Between 1997 and 2000 the Australian government introduced three policy reforms that aimed to increase private health insurance coverage and reduce public hospital demand. The first provided income-based tax incentives; the second gave an across-the-board 30% premium subsidy; and the third introduced selective age-based premium increases for those enrolling after a deadline. Together the reforms increased enrolment by 50% and reduced the average age of enrollees. The deadline appeared to induce consumers to enroll now rather than delay. We estimate a model of individual insurance decisions and examine the effects of the reforms on the age and income distribution of those with private cover. We interpret the major driver of the increased enrollment as a response to a deadline and an advertising blitz, rather than a pure price response.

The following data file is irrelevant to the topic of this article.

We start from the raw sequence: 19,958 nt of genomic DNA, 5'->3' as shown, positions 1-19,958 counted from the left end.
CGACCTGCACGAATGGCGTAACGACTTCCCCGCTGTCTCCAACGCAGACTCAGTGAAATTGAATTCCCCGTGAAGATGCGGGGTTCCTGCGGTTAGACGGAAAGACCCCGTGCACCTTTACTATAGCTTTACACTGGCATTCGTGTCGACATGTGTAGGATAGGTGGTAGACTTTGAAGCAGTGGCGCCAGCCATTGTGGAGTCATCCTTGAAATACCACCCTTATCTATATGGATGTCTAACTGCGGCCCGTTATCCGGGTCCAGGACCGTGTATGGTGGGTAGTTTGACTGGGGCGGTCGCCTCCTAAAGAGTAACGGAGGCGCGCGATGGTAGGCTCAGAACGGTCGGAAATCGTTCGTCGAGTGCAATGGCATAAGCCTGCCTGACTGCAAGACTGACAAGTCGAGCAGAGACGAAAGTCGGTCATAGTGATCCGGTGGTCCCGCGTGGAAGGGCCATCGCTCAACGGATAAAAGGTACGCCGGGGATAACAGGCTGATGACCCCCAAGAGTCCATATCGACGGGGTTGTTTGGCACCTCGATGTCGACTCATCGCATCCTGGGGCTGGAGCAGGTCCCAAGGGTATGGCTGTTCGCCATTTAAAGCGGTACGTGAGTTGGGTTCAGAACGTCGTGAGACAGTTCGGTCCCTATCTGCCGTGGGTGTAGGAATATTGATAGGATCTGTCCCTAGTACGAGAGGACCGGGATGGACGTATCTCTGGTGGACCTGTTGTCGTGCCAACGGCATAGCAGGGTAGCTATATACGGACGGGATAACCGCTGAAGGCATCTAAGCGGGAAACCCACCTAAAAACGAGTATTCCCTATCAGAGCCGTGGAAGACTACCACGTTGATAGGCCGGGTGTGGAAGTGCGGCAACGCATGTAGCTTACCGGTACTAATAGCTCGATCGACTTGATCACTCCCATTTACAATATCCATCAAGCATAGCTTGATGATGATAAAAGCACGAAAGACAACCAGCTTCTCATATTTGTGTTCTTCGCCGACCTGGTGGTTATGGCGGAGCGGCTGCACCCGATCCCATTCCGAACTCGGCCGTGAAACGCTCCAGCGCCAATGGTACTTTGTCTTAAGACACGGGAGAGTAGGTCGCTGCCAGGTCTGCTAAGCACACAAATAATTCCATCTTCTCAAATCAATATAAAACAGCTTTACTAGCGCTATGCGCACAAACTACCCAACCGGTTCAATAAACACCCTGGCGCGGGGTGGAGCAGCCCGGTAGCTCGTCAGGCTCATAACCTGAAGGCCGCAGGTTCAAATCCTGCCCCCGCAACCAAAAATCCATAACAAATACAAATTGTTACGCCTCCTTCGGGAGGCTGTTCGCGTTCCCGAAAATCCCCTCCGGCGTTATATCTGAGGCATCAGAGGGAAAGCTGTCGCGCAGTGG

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Ellis, R.P., Savage, E. Run for cover now or later? The impact of premiums, threats and deadlines on private health insurance in Australia. Int J Health Care Finance Econ 8, 257–277 (2008). https://doi.org/10.1007/s10754-008-9040-4
- Private health insurance
- Financial incentives
- Behavioural decision-making